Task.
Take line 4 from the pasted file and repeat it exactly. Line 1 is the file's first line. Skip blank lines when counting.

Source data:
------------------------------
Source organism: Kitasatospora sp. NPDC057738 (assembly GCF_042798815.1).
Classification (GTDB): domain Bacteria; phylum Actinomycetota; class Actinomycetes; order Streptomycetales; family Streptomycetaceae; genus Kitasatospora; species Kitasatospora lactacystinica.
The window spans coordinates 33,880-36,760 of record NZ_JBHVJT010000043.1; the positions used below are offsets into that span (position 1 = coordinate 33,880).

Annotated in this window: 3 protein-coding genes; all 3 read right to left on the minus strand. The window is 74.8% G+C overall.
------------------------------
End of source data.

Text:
Annotated in this window: 3 protein-coding genes; all 3 read right to left on the minus strand. The window is 74.8% G+C overall.